Hops and Root-Knot Nematodes

Abigail Taylor Hops, Top Posts

By Jaci Schreckengost

As interest in hops as a southeastern crop grows, researchers are taking a look at the best varieties for growers and how to prevent certain problems.

Johan Desaeger, an assistant professor of entomology and nematology at the Gulf Coast Research and Education Center (GCREC), said demand has continued to increase for hops. The GCREC is part of the University of Florida Institute of Food and Agricultural Sciences.

Desaeger said GCREC researchers have been testing various cultivars of hops in the field. Since hops is not a crop typically grown in the Southeast, he said it is important that growers know which varieties will provide them with the most success.

During the early stages of research, Desaeger noticed some of the crops appeared unhealthy and growth looked incomplete. Upon further observation, he found these crops were infested with root-knot nematodes. “Root-knot nematode is the most important nematode in Florida,” he said.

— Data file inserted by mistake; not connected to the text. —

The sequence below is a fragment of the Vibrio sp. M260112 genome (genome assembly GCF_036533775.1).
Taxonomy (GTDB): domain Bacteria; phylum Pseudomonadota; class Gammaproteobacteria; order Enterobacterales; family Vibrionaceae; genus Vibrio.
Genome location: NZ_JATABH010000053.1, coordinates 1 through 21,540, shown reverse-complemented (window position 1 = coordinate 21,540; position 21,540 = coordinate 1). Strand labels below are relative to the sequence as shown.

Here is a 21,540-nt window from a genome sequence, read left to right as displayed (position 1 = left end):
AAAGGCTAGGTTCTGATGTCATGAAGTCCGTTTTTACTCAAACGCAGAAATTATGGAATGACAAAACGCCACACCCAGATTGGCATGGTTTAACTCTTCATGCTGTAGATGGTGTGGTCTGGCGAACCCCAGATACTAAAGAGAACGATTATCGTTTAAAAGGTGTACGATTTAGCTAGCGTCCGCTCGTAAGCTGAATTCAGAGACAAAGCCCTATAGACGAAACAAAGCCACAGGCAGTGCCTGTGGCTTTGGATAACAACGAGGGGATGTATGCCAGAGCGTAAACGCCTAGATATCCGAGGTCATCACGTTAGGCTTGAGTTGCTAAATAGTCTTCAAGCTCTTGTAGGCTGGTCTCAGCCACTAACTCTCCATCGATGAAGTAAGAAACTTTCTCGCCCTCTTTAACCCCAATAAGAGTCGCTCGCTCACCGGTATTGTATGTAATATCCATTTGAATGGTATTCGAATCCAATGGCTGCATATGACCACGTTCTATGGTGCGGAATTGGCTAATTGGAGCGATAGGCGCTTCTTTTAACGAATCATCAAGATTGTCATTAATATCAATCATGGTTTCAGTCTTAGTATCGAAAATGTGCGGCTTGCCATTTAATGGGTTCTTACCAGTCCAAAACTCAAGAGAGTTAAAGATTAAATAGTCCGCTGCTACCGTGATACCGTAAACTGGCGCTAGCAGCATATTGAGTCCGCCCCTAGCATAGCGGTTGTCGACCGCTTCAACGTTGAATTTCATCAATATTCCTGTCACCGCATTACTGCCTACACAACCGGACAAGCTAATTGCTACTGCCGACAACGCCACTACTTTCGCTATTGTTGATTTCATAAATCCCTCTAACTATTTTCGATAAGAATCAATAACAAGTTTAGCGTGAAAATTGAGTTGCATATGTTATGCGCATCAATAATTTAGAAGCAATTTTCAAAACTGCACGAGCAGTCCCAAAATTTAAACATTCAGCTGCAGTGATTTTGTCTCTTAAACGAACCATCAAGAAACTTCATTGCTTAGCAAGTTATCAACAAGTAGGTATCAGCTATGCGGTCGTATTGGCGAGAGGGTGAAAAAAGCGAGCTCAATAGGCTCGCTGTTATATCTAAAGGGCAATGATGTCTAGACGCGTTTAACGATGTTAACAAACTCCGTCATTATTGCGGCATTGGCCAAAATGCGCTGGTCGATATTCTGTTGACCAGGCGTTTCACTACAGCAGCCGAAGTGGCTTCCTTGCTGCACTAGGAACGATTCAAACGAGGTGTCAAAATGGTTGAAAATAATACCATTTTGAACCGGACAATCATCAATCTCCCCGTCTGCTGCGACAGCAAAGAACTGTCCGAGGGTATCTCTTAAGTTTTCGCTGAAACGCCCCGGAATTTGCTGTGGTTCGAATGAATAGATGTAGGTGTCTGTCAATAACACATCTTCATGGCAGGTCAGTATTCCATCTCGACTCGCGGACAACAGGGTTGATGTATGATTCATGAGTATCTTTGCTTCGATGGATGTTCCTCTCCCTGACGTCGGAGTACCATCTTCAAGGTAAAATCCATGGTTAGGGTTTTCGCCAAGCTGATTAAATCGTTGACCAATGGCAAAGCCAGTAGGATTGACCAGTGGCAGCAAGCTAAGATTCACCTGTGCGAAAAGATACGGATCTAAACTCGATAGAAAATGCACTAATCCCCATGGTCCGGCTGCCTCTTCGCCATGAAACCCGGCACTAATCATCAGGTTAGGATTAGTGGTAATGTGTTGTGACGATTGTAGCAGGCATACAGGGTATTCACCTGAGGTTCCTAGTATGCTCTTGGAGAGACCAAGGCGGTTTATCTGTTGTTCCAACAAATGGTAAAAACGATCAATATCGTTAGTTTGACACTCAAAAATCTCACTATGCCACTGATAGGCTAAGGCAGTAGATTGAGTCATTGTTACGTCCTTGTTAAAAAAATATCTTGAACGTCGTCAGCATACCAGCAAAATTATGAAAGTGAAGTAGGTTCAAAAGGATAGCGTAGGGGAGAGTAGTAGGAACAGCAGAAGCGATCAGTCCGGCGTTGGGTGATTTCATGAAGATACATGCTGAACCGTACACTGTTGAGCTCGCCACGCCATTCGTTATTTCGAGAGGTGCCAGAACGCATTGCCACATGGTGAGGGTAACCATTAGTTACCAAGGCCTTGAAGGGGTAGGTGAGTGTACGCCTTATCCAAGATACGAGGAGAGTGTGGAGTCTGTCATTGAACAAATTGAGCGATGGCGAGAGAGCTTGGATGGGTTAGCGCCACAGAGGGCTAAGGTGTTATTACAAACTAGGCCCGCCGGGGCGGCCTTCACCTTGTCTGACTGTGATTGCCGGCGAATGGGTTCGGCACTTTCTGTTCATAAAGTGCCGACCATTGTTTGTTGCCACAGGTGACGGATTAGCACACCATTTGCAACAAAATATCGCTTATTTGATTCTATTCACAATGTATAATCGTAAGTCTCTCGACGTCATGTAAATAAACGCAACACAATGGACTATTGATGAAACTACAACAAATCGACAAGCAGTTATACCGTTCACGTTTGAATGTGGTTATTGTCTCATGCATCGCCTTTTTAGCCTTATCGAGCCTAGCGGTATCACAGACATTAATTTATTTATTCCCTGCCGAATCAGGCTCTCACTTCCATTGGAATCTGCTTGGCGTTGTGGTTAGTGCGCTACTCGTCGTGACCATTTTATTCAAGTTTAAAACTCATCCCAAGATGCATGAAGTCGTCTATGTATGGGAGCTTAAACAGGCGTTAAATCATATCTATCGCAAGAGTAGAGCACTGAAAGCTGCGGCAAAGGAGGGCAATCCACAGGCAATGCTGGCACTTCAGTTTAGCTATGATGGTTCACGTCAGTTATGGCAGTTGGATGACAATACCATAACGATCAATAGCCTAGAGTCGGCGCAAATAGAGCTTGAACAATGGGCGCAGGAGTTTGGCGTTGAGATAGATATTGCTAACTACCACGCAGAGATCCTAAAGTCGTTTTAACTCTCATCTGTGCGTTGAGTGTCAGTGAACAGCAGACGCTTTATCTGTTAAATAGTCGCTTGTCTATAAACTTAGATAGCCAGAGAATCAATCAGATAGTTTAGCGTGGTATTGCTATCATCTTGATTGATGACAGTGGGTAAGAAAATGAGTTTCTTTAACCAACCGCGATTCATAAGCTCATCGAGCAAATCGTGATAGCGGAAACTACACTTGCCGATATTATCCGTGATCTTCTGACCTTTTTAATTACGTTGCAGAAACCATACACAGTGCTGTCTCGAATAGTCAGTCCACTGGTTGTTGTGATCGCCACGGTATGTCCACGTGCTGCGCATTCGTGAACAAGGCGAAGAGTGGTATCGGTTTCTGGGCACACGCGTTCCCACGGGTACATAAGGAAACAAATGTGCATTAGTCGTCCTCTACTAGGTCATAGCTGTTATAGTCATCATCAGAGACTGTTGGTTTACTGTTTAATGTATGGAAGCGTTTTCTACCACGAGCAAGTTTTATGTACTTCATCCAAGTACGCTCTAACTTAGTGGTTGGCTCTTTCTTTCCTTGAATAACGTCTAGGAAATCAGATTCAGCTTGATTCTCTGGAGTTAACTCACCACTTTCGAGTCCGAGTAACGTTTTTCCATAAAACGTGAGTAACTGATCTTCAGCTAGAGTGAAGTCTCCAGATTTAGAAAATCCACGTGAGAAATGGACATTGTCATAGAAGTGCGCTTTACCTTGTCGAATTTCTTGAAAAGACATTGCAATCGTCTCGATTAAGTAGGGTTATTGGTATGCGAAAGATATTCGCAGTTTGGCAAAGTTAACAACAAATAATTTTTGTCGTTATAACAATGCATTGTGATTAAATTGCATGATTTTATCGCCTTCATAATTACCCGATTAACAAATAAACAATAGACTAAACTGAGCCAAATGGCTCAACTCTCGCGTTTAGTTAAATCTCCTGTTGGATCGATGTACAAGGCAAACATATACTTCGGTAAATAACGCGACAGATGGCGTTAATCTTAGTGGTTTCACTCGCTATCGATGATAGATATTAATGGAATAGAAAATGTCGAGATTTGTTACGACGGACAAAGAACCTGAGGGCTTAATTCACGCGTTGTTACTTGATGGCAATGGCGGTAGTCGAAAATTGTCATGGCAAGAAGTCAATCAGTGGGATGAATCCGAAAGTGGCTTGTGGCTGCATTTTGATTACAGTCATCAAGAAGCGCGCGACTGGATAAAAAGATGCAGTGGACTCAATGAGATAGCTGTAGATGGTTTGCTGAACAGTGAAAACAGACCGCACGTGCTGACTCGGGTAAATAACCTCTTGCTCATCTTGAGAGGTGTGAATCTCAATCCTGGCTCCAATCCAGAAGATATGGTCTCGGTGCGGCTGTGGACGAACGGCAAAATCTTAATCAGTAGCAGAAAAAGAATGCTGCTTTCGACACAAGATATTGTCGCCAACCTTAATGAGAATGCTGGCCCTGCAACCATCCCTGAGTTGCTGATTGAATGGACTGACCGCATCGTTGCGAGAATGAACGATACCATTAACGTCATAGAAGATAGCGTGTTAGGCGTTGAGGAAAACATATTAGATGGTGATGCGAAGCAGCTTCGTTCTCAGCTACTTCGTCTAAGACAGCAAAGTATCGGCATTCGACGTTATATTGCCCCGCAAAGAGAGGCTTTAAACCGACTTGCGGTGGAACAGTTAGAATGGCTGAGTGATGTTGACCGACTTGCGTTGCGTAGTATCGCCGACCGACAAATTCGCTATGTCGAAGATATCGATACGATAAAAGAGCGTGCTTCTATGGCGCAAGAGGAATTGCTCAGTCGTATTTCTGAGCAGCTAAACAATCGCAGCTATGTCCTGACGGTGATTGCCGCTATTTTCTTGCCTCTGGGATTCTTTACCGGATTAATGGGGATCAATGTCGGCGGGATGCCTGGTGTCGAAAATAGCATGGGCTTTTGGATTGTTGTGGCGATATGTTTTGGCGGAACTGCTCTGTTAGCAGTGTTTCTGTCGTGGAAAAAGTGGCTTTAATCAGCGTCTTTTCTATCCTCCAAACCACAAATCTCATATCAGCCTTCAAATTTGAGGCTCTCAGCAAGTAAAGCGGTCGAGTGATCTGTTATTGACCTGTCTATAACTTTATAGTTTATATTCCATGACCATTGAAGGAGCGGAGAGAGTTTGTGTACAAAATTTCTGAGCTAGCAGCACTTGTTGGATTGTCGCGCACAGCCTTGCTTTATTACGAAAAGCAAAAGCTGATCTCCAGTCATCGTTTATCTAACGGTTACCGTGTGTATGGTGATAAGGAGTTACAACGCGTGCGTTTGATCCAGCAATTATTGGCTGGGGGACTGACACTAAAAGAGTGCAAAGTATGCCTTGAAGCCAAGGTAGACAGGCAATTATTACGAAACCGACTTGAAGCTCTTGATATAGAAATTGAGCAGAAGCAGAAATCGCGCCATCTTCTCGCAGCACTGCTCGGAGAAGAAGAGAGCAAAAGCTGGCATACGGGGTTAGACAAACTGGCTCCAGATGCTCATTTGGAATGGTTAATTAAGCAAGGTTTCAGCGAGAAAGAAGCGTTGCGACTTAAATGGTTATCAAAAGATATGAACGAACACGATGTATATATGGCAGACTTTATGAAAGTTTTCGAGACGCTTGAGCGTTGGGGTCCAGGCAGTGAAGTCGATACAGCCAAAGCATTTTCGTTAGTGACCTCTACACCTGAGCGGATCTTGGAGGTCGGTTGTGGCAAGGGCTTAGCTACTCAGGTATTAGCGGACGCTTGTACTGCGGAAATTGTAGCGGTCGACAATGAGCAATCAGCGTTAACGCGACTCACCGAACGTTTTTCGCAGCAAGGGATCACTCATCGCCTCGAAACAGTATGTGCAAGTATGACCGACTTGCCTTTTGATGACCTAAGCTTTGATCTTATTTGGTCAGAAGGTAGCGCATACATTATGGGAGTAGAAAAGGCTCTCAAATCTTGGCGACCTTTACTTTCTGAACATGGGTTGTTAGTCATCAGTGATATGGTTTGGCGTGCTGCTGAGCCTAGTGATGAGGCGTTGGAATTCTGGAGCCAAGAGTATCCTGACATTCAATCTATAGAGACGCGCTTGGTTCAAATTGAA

According to Desaeger, root-knot nematodes typically cause galls, or knots, on the roots of the crop they infest.

Researchers began observing different hops cultivars to see if there was any level of resistance to the nematodes. Desaeger said there was “quite a bit of difference among the cultivars” and that more resistant cultivars appeared to be fully grown and had less damage from the nematodes.

“The hops project is basically to … see if we can find any resistant or tolerant cultivars to root-knot nematode that would be more [adaptable] to Florida conditions,” Desaeger concluded.

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